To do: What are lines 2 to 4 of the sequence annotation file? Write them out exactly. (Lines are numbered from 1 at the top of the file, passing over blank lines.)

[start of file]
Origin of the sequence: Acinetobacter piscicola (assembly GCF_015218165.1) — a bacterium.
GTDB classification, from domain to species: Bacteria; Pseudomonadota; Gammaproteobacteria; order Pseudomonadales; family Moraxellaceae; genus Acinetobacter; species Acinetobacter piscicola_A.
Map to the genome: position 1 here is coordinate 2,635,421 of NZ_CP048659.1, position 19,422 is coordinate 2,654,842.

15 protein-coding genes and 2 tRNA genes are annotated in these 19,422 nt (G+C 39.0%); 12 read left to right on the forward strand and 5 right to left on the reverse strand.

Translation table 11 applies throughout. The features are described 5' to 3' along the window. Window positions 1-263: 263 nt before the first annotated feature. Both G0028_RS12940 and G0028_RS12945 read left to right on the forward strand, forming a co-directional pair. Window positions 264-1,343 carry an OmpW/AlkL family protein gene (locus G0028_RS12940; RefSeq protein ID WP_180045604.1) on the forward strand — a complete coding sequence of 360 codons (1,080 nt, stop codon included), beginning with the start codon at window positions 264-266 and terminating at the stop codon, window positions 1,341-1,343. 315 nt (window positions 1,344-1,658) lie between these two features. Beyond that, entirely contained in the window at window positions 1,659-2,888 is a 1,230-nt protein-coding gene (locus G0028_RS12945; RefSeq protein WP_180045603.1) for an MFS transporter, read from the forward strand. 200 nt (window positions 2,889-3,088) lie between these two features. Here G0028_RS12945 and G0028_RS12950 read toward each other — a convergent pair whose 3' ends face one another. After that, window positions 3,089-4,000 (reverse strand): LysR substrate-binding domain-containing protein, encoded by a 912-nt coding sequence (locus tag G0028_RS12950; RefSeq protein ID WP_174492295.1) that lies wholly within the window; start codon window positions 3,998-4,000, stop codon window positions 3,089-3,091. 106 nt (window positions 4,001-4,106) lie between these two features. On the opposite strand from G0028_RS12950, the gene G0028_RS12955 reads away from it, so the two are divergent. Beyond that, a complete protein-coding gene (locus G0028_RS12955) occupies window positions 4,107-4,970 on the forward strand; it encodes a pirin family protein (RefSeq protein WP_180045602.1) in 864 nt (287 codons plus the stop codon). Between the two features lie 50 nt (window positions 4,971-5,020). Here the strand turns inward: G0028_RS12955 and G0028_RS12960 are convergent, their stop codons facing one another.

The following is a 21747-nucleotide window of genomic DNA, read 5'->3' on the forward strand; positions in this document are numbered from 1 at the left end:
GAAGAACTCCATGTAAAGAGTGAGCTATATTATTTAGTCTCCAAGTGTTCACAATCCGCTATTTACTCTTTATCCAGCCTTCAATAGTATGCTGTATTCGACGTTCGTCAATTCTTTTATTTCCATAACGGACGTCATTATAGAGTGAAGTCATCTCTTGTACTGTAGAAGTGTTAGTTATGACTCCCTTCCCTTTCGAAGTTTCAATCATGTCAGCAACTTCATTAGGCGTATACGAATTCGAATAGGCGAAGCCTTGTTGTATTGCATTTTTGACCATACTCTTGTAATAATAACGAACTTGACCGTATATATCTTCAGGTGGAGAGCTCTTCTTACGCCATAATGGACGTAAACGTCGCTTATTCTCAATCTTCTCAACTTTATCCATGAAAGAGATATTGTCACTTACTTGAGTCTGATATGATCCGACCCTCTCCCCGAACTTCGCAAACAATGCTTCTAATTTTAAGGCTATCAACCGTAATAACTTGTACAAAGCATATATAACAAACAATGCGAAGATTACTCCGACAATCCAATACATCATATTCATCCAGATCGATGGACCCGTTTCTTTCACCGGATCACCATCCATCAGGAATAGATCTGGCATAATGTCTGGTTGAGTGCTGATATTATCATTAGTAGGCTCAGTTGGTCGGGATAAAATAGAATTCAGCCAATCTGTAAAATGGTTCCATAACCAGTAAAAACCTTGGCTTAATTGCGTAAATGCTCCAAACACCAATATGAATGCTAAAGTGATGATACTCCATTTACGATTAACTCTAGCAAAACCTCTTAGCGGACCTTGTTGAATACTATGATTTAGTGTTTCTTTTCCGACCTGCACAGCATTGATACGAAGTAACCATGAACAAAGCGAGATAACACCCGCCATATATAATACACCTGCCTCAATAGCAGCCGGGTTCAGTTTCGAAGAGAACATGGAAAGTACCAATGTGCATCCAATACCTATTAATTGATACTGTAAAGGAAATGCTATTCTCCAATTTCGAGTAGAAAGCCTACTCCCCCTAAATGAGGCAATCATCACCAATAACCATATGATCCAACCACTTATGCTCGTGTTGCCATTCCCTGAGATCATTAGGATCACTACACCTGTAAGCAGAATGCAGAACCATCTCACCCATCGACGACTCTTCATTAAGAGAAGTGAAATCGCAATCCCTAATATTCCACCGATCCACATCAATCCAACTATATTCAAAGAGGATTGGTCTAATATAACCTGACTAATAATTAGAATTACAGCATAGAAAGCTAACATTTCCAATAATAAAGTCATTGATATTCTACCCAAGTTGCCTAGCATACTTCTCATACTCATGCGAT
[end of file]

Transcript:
GTDB classification, from domain to species: Bacteria; Pseudomonadota; Gammaproteobacteria; order Pseudomonadales; family Moraxellaceae; genus Acinetobacter; species Acinetobacter piscicola_A.
Map to the genome: position 1 here is coordinate 2,635,421 of NZ_CP048659.1, position 19,422 is coordinate 2,654,842.

15 protein-coding genes and 2 tRNA genes are annotated in these 19,422 nt (G+C 39.0%); 12 read left to right on the forward strand and 5 right to left on the reverse strand.